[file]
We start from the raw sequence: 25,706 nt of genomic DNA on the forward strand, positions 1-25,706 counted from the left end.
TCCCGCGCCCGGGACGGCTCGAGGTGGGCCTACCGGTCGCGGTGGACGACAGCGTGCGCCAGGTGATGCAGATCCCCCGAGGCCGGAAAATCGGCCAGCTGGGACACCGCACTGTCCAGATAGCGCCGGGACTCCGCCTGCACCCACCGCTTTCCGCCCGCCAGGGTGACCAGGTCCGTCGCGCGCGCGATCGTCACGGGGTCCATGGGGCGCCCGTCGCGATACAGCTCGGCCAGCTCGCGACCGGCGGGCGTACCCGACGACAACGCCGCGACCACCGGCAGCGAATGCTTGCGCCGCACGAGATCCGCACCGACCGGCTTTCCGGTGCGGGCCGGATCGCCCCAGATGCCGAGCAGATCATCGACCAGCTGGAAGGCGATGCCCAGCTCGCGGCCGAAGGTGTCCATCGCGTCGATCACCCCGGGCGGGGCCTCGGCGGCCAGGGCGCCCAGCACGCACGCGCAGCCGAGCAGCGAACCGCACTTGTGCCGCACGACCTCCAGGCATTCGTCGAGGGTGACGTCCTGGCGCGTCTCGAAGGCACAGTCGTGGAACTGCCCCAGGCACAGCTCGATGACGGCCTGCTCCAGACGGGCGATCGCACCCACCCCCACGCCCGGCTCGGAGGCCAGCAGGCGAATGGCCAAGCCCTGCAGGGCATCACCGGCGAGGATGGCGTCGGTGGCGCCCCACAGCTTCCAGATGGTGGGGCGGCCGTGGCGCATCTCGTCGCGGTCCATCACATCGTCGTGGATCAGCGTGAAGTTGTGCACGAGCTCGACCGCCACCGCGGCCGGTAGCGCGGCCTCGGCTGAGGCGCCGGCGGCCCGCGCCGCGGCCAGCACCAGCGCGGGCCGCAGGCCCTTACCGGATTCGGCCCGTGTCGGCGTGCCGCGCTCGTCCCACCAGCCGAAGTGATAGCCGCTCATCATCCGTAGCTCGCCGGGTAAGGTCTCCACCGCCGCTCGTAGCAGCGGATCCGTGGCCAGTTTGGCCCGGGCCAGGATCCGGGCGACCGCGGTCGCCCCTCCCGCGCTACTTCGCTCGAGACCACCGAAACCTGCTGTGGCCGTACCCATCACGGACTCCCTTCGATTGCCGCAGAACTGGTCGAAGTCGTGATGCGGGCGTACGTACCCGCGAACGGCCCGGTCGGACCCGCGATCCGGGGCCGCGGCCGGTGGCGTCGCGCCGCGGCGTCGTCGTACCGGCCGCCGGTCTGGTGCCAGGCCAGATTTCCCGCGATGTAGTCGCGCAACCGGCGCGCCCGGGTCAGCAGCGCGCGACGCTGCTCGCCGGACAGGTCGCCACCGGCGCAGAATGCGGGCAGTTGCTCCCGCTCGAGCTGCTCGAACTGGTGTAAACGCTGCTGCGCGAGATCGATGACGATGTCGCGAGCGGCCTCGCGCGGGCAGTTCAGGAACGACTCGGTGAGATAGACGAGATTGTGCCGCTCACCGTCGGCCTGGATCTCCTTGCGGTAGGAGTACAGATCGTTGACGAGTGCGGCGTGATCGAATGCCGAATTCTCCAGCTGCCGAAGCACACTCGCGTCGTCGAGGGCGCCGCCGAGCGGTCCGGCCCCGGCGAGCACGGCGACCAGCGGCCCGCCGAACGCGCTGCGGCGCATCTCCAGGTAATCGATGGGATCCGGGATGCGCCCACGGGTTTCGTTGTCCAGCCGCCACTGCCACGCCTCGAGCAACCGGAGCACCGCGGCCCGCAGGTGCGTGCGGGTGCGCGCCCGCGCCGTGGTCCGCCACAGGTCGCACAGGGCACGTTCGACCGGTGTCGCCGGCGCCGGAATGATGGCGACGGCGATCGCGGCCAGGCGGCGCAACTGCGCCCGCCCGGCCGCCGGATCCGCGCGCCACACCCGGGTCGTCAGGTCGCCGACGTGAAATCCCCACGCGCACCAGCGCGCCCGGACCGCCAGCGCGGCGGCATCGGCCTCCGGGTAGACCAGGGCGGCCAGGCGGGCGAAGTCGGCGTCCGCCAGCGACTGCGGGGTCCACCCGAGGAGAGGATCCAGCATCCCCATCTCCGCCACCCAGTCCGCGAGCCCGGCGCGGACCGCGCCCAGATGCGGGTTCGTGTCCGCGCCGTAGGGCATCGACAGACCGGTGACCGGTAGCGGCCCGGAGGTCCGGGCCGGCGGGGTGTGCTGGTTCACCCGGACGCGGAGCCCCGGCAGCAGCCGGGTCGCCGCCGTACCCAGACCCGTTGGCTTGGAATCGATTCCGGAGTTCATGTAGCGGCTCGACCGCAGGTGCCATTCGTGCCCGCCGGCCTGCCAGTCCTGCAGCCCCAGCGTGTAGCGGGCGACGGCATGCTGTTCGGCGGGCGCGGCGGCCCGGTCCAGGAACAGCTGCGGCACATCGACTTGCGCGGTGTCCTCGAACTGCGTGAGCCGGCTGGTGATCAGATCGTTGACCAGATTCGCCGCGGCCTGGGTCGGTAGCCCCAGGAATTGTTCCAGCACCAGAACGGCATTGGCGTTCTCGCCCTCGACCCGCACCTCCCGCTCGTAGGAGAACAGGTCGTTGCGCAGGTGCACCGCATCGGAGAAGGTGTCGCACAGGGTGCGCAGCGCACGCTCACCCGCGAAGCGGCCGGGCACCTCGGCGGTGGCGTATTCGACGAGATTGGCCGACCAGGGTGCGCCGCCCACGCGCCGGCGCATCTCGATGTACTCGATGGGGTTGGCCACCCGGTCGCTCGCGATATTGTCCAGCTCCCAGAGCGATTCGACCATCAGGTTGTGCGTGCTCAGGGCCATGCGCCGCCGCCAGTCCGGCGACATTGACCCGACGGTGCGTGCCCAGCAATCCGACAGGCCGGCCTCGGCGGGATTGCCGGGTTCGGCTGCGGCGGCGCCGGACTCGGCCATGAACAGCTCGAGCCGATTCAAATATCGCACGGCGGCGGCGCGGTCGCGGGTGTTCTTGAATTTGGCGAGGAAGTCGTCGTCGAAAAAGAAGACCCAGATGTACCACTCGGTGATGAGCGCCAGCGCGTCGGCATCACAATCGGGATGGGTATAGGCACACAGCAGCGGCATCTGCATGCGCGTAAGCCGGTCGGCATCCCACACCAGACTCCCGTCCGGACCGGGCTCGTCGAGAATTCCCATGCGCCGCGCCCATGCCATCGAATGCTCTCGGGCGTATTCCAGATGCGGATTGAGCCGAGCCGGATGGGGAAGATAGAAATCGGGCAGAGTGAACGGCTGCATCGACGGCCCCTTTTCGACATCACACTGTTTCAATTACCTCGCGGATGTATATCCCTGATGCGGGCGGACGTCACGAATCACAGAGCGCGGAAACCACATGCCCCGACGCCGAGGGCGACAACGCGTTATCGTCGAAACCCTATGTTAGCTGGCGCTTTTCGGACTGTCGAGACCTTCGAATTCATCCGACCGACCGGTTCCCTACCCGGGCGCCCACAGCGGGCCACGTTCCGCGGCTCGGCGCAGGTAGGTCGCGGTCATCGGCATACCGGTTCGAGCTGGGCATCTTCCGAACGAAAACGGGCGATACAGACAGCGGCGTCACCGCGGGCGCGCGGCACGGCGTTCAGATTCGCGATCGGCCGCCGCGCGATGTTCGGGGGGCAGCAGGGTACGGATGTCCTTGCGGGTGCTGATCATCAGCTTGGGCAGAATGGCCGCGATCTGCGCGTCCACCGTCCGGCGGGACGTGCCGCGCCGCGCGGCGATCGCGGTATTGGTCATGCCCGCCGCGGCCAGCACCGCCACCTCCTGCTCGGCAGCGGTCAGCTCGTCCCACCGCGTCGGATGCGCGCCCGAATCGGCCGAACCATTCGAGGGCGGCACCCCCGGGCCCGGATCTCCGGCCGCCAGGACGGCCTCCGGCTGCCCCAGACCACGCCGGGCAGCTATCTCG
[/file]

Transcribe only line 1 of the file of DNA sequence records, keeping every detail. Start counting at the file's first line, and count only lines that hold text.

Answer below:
We start from the raw sequence: 25,706 nt of genomic DNA on the forward strand, positions 1-25,706 counted from the left end.